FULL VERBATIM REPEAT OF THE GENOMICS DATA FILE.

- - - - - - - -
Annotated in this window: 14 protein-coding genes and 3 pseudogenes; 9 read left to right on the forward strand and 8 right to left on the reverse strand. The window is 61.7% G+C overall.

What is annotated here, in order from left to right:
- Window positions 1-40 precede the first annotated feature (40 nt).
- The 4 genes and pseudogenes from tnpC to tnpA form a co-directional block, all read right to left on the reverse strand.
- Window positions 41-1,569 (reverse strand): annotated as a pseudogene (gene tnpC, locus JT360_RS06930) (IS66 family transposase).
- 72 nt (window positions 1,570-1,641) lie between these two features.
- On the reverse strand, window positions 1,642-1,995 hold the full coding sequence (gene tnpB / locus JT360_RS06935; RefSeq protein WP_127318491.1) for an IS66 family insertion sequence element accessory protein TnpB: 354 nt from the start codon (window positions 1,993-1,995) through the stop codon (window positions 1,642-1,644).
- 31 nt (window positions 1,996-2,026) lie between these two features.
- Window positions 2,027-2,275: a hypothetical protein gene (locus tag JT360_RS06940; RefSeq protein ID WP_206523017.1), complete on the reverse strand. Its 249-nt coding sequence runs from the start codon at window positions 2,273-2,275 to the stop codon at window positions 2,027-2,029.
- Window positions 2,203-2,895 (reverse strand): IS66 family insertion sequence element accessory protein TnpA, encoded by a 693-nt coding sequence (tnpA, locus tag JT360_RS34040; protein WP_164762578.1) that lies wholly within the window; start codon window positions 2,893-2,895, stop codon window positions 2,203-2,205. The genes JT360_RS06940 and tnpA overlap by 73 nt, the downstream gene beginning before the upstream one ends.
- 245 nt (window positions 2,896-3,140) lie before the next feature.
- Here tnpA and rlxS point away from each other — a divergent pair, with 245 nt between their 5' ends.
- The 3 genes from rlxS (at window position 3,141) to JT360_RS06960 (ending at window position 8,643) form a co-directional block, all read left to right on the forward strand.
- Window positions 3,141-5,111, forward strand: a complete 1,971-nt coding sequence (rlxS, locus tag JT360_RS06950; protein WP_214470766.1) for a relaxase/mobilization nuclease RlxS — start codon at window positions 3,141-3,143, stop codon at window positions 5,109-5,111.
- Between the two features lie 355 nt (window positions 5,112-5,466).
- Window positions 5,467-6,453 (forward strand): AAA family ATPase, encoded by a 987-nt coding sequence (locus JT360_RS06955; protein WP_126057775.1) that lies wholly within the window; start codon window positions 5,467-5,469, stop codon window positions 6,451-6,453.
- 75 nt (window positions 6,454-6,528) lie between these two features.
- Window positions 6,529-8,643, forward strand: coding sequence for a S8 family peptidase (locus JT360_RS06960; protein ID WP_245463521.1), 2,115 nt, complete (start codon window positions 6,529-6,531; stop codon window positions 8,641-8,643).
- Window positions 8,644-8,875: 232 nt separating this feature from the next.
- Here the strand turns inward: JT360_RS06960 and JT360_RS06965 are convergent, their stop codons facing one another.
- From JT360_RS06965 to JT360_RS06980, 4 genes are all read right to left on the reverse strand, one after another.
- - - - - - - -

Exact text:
Annotated in this window: 14 protein-coding genes and 3 pseudogenes; 9 read left to right on the forward strand and 8 right to left on the reverse strand. The window is 61.7% G+C overall.

What is annotated here, in order from left to right:
- Window positions 1-40 precede the first annotated feature (40 nt).
- The 4 genes and pseudogenes from tnpC to tnpA form a co-directional block, all read right to left on the reverse strand.
- Window positions 41-1,569 (reverse strand): annotated as a pseudogene (gene tnpC, locus JT360_RS06930) (IS66 family transposase).
- 72 nt (window positions 1,570-1,641) lie between these two features.
- On the reverse strand, window positions 1,642-1,995 hold the full coding sequence (gene tnpB / locus JT360_RS06935; RefSeq protein WP_127318491.1) for an IS66 family insertion sequence element accessory protein TnpB: 354 nt from the start codon (window positions 1,993-1,995) through the stop codon (window positions 1,642-1,644).
- 31 nt (window positions 1,996-2,026) lie between these two features.
- Window positions 2,027-2,275: a hypothetical protein gene (locus tag JT360_RS06940; RefSeq protein ID WP_206523017.1), complete on the reverse strand. Its 249-nt coding sequence runs from the start codon at window positions 2,273-2,275 to the stop codon at window positions 2,027-2,029.
- Window positions 2,203-2,895 (reverse strand): IS66 family insertion sequence element accessory protein TnpA, encoded by a 693-nt coding sequence (tnpA, locus tag JT360_RS34040; protein WP_164762578.1) that lies wholly within the window; start codon window positions 2,893-2,895, stop codon window positions 2,203-2,205. The genes JT360_RS06940 and tnpA overlap by 73 nt, the downstream gene beginning before the upstream one ends.
- 245 nt (window positions 2,896-3,140) lie before the next feature.
- Here tnpA and rlxS point away from each other — a divergent pair, with 245 nt between their 5' ends.
- The 3 genes from rlxS (at window position 3,141) to JT360_RS06960 (ending at window position 8,643) form a co-directional block, all read left to right on the forward strand.
- Window positions 3,141-5,111, forward strand: a complete 1,971-nt coding sequence (rlxS, locus tag JT360_RS06950; protein WP_214470766.1) for a relaxase/mobilization nuclease RlxS — start codon at window positions 3,141-3,143, stop codon at window positions 5,109-5,111.
- Between the two features lie 355 nt (window positions 5,112-5,466).
- Window positions 5,467-6,453 (forward strand): AAA family ATPase, encoded by a 987-nt coding sequence (locus JT360_RS06955; protein WP_126057775.1) that lies wholly within the window; start codon window positions 5,467-5,469, stop codon window positions 6,451-6,453.
- 75 nt (window positions 6,454-6,528) lie between these two features.
- Window positions 6,529-8,643, forward strand: coding sequence for a S8 family peptidase (locus JT360_RS06960; protein ID WP_245463521.1), 2,115 nt, complete (start codon window positions 6,529-6,531; stop codon window positions 8,641-8,643).
- Window positions 8,644-8,875: 232 nt separating this feature from the next.
- Here the strand turns inward: JT360_RS06960 and JT360_RS06965 are convergent, their stop codons facing one another.
- From JT360_RS06965 to JT360_RS06980, 4 genes are all read right to left on the reverse strand, one after another.